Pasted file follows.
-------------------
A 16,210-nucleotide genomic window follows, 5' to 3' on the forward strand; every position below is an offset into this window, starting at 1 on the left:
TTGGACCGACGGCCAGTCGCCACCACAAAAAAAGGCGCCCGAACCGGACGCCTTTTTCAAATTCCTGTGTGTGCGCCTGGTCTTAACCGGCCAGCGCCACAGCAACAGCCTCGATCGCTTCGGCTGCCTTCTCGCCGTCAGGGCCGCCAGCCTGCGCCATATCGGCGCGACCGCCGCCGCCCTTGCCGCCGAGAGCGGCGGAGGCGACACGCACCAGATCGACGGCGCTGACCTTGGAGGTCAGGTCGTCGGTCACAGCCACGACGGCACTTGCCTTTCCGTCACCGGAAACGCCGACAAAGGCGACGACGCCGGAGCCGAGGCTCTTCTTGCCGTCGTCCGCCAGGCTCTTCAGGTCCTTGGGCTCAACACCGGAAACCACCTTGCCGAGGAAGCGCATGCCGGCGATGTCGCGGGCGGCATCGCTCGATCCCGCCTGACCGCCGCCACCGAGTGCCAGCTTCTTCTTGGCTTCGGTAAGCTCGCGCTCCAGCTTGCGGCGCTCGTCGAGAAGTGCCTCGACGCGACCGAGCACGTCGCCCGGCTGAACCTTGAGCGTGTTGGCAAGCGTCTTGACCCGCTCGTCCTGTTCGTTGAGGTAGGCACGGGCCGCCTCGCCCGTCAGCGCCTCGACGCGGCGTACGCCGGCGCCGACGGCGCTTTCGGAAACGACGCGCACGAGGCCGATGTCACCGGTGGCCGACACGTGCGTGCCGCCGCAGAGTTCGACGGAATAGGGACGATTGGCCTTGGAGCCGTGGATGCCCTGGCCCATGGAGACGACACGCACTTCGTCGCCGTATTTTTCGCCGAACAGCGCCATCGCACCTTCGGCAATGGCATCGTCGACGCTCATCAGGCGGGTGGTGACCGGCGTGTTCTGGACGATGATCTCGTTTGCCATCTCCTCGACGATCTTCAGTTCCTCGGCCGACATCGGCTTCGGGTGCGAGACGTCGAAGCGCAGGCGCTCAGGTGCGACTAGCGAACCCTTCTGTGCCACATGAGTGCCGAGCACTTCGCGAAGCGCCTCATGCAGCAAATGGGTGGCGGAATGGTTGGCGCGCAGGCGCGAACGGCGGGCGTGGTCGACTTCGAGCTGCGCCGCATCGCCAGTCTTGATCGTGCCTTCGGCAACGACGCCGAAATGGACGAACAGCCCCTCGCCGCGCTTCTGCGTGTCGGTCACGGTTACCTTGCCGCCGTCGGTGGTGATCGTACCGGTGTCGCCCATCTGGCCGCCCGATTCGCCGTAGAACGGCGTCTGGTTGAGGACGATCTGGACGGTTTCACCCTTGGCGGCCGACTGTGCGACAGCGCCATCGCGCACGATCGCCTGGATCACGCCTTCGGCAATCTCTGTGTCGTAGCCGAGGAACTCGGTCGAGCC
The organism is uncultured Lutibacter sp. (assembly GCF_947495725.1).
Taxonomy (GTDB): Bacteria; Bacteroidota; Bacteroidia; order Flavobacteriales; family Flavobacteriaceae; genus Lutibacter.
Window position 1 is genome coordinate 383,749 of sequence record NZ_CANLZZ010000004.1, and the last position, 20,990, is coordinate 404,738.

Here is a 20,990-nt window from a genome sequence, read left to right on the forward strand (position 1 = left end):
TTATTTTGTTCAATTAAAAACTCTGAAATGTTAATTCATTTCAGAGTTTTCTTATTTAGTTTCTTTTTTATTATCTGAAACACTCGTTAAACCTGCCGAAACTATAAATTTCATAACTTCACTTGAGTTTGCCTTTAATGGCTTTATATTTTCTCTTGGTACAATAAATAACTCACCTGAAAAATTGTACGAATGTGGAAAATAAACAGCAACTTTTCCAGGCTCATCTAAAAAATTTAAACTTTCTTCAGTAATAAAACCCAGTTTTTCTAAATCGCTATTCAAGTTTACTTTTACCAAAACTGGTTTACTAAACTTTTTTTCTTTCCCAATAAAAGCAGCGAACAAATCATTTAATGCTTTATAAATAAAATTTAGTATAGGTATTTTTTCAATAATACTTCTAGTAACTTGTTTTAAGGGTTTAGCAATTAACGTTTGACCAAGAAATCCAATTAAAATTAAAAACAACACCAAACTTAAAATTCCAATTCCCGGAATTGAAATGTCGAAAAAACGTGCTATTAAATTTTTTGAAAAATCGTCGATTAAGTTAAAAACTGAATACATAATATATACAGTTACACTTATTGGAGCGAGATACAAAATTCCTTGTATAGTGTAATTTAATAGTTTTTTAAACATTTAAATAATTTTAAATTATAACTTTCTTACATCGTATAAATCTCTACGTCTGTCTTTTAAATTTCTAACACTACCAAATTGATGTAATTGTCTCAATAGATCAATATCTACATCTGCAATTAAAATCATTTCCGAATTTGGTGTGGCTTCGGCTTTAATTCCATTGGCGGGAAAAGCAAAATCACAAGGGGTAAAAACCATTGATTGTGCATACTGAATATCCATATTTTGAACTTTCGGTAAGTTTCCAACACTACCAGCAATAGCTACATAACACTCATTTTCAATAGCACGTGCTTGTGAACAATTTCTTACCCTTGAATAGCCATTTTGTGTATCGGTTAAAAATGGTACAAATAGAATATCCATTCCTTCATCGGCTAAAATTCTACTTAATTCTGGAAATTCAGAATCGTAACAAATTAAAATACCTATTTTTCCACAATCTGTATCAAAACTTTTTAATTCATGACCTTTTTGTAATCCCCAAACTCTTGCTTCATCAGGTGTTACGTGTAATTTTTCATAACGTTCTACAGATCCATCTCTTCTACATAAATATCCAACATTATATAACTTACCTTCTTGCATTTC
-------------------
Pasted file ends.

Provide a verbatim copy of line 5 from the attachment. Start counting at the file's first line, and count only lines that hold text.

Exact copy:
Window position 1 is genome coordinate 383,749 of sequence record NZ_CANLZZ010000004.1, and the last position, 20,990, is coordinate 404,738.